The state has the burden of proving that a defendant is guilty of an alleged criminal or motor vehicle offense beyond a reasonable doubt. The New Jersey court system has rules governing the admissibility of evidence, and a defendant may object to certain evidence for a wide range of reasons. In cases of alleged driving while intoxicated (DWI), defendants often challenge the results from an Alcotest device, which measures a person’s blood alcohol concentration (BAC). The New Jersey Appellate Court recently ruled on a DWI defendant’s challenge to the admission of Alcotest evidence during his trial in State v. Patel. The defendant did not challenge the test itself or the results. Instead, he argued that the state had violated his due process rights by failing to preserve surveillance video footage from within the police station taken at the time of the test.
The use of an Alcotest device by police in DWI investigations is subject to multiple mandatory procedures, many of which were established by the New Jersey Supreme Court in a 2008 decision, State v. Chun. Prior to administering the test, an officer must observe the suspect for a continuous 20-minute period. During that time, the officer must make certain that the suspect does not eat or drink anything, place anything else in their mouth, touch their mouth, or regurgitate anything into their mouth. The defendant in Patel argued that surveillance footage would show that the officer failed to meet this observation requirement.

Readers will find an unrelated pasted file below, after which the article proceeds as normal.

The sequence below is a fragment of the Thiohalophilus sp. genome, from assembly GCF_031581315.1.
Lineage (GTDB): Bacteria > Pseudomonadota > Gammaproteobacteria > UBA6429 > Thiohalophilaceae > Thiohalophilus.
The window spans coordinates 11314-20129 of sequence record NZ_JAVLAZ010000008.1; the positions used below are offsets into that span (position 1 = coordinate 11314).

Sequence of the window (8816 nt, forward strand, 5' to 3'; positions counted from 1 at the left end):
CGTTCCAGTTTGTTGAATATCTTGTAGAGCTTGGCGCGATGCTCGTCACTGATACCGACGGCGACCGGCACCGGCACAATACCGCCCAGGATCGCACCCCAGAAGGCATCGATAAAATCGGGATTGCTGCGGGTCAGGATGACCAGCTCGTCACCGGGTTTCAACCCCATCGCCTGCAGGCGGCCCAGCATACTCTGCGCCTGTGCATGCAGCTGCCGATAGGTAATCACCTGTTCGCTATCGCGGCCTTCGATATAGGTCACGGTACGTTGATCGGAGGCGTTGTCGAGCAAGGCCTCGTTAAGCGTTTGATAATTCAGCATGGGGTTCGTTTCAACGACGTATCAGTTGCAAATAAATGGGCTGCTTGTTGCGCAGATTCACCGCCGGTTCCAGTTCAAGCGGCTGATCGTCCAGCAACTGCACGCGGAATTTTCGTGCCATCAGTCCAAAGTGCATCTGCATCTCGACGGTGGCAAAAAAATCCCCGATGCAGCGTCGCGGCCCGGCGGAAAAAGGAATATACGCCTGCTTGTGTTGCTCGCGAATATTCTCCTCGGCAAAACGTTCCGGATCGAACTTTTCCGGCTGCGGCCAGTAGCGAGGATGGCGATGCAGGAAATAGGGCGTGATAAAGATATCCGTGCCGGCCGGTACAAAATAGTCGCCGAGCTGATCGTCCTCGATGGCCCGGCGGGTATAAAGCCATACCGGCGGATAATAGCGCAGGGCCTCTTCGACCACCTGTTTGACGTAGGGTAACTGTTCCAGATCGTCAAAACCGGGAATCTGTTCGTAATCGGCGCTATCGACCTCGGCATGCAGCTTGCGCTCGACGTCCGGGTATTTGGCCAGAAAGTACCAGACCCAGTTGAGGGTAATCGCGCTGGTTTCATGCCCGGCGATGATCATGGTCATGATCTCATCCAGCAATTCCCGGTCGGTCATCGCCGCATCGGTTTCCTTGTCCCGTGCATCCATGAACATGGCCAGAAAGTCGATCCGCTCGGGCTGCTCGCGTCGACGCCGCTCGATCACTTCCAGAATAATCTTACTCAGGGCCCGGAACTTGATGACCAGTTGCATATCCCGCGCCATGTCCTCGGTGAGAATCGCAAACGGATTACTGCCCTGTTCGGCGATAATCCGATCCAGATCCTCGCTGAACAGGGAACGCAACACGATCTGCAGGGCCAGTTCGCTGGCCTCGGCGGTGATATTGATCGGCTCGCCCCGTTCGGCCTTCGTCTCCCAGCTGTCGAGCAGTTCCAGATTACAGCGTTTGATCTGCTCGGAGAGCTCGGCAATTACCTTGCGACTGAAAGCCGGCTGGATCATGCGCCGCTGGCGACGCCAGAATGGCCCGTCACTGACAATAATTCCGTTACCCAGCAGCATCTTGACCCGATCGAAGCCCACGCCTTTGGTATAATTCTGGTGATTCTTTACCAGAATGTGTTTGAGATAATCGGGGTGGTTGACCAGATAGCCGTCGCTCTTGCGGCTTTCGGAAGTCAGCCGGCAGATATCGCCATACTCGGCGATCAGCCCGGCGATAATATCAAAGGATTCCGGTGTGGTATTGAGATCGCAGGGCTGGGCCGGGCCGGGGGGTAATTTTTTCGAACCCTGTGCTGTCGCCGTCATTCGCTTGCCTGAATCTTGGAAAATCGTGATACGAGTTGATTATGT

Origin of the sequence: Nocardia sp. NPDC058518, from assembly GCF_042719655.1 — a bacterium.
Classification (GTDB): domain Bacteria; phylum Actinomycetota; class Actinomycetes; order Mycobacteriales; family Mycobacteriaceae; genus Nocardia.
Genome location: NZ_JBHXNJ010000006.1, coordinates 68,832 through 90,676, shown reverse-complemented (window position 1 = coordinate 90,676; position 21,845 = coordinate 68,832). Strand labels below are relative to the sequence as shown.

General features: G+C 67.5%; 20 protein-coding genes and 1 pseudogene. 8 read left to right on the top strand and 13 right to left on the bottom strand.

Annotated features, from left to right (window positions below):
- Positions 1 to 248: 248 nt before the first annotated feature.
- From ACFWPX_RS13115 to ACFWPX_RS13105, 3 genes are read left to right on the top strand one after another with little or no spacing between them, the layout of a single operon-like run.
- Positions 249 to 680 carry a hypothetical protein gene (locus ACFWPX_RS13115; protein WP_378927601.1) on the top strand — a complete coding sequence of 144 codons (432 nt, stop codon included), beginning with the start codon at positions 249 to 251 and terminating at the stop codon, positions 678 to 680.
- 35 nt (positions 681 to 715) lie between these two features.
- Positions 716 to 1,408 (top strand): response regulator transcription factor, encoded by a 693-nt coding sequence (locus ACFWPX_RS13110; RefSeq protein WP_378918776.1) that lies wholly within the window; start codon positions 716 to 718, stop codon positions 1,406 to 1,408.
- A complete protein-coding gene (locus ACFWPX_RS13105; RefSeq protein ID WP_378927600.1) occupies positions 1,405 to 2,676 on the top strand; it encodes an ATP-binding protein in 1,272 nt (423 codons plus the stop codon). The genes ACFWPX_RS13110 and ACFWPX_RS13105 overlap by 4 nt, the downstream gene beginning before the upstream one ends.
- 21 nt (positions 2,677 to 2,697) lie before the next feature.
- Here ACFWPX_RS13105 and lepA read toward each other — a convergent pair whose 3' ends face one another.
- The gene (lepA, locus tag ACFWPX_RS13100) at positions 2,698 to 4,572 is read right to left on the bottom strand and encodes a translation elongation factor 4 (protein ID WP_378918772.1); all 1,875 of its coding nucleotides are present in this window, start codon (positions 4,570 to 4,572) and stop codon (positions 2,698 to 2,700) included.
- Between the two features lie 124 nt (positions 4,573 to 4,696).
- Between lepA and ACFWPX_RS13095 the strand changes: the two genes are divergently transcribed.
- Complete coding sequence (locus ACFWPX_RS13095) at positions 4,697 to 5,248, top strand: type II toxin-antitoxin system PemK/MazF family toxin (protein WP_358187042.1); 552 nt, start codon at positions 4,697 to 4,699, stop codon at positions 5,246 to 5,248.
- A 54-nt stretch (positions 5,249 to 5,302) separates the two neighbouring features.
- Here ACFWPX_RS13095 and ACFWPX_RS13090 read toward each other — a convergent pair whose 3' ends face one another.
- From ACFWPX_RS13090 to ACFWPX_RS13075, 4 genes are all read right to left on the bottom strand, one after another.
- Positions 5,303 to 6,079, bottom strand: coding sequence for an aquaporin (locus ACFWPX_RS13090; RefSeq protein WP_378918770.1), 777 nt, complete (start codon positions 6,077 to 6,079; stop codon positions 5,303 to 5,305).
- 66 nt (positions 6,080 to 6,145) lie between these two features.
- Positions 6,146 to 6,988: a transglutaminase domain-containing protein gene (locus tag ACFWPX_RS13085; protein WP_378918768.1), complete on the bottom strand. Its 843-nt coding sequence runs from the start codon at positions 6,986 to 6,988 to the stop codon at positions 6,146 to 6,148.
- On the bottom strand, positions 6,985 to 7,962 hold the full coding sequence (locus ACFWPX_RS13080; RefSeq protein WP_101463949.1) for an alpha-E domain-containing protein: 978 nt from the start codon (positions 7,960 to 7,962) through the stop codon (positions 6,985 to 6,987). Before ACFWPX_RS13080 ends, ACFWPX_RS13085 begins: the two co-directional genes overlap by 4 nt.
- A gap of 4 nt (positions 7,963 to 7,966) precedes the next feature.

In evaluating the defendant’s challenge to the Alcotest results, the Appellate Division reviewed case law regarding the state’s duty to preserve evidence and its duty to provide evidence to a defendant. The U.S. Supreme Court ruled in 1963’s Brady v. Maryland that the Due Process Clause of the Fourteenth Amendment requires the state to provide exculpatory evidence in its possession to a criminal defendant. New Jersey has applied the same rule to traffic offenses, including DWI, in cases like 2012’s State v. Carrero. These decisions leave it to the state to determine whether evidence is exculpatory or not. In practice, defendants must often take affirmative steps to identify and request—or demand—such evidence from prosecutors.